Note: I've heard this restaurant has closed and a new Thai restaurant has opened in its place.
Summary: The restaurant tries hard but ultimately delivers less than stellar Italian food at high prices.
Dolci Amore is the kind of restaurant that can only exist in the suburbs. Plant it in Berkeley or Oakland and it would fold in a matter of weeks. Even in Castro Valley, it's hard to see how it stays open - when we visited at 7:30 pm on a Tuesday night (August 2005), the place was completely empty - and nobody walked in during our hour-long dinner there. But it's been around for a few years so it must be doing something right - not sure what that is, though.
Now, don't get me wrong. Dolci Amore is not bad. The food we had there was perfectly edible, Mike actually liked his salmon, and while the little restaurant tries too hard to be something it's not ("the most romantic restaurant in the east bay" or something like that), I can hardly fault the chef-owner for aiming high. I can fault him, however, for delivering less-than-stellar food at very high prices, and for that reason I would not go there again.
Dolci Amore is a small store-front restaurant that has tried to overcome the deficiencies of its dining room (like the exposed air ducts) by painting everything in sight in purple and black tones and thus trying to give it a stylish look. But it fails horribly at that - the colors would suggest an industrial or metro-chick look, but it just doesn't work when the chairs are the spindle-back type and there are flowers at the table. The atmosphere is not unpleasant, mind you, but neither is it romantic or interesting.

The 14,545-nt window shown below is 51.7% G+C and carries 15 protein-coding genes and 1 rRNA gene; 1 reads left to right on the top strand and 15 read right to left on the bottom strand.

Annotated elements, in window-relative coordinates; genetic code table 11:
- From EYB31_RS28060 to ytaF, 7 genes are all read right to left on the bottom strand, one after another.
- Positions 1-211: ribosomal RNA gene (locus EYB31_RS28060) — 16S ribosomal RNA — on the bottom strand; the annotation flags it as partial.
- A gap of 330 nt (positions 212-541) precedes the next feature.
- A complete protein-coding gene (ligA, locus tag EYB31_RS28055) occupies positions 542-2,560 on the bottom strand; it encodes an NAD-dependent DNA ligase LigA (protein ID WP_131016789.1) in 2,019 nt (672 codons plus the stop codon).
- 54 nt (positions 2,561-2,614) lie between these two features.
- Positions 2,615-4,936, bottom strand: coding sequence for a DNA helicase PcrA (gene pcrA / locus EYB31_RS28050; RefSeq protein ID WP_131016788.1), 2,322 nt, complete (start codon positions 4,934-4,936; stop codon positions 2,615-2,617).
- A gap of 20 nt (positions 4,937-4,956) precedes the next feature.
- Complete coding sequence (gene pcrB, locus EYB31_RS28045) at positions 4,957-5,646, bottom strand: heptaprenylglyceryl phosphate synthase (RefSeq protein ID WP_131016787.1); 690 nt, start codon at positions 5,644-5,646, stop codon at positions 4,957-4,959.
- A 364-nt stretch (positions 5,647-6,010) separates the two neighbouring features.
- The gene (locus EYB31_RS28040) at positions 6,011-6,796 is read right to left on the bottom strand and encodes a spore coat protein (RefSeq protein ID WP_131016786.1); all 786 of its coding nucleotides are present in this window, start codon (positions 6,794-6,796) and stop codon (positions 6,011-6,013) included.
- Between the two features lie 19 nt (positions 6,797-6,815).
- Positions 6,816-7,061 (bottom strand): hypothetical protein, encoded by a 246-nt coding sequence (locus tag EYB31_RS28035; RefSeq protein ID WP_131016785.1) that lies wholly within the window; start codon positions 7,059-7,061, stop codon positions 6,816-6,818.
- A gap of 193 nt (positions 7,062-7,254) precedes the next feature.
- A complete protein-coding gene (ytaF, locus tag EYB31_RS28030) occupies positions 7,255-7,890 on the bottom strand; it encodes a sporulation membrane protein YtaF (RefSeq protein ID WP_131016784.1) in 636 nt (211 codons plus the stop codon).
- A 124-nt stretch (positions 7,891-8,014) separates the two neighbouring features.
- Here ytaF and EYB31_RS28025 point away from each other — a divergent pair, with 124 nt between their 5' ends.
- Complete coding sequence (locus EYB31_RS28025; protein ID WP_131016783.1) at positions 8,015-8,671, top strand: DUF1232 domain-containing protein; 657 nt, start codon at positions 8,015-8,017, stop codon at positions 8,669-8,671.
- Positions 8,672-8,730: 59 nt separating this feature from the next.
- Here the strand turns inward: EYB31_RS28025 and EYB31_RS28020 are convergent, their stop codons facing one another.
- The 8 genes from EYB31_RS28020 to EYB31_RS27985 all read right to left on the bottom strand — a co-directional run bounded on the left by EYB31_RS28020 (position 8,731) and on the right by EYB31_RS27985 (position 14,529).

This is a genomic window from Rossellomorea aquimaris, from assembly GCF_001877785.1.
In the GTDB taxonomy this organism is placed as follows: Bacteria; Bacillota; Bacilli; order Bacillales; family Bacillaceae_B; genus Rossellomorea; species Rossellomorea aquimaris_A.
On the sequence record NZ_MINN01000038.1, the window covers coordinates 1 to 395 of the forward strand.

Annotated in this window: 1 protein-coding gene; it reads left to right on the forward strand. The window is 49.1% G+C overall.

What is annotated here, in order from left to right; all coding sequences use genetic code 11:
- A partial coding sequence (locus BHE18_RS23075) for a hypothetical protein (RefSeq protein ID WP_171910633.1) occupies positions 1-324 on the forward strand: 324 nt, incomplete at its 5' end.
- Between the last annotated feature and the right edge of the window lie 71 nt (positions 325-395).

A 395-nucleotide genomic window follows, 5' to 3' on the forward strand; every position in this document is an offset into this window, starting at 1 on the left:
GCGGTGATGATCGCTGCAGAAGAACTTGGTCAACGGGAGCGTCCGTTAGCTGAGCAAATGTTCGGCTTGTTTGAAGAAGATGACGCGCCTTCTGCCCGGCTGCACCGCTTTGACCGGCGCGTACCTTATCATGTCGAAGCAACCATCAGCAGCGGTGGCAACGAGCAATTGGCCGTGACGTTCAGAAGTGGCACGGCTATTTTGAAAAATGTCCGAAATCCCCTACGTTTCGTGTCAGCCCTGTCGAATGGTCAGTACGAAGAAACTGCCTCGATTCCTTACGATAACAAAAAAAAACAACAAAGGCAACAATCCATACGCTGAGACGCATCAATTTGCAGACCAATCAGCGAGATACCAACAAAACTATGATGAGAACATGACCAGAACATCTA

The menu includes appetizers ($4.50 to $11), pastas ($16 to $21) and main dishes ($17 to $20). There is a great emphasis on seafood and chicken, and save for the two vegetarian pastas, all of the pasta dishes came with seafood or chicken. None of the appetizers appealed to us so we went directly to the main entrees. I decided on the Vitello Marsala, AKA veal Marsala ($19) while Mike went for the salmon on special that night. The veal Marsala was OK, the meat was tender and mostly lean, but the sauce wasn't particularly remarkable. It wasn't very sweet but also lack the depth and balance that such a sauce could have. Indeed, I couldn't tell it was a Marsala sauce at all. Mike's salmon was better, it was well cooked and the sauce was tasty, though he can't remember what type of sauce it was. Both dishes came identically garnished with a side of gnocchi and steamed vegetables. The gnocchi had a nice consistency - neither too heavy or light - but they were completely insipid and were unable to soak up the flavors of the sauces. If this is an example of what the kitchen does with pasta, it's no wonder the place was so empty that night. The vegetables (carrots, broccoli & potatoes) were plain and unremarkable. Neither dish was particularly appealing visually - the meat was just plopped in a side of the plate and the sides on the other - given the prices a little bit more care should be given to the presentation.
As one can expect for the suburbs, the wine list was very short and unremarkable, we had soft drinks instead. We also skipped dessert as nothing was appealing.
I can't imagine going back to Dolci Amore - we'd probably have a better meal for less at the Olive Garden.
On a last note, the restaurant offers a discount through the Entertainment Book.
3837 Castro Valley Blvd.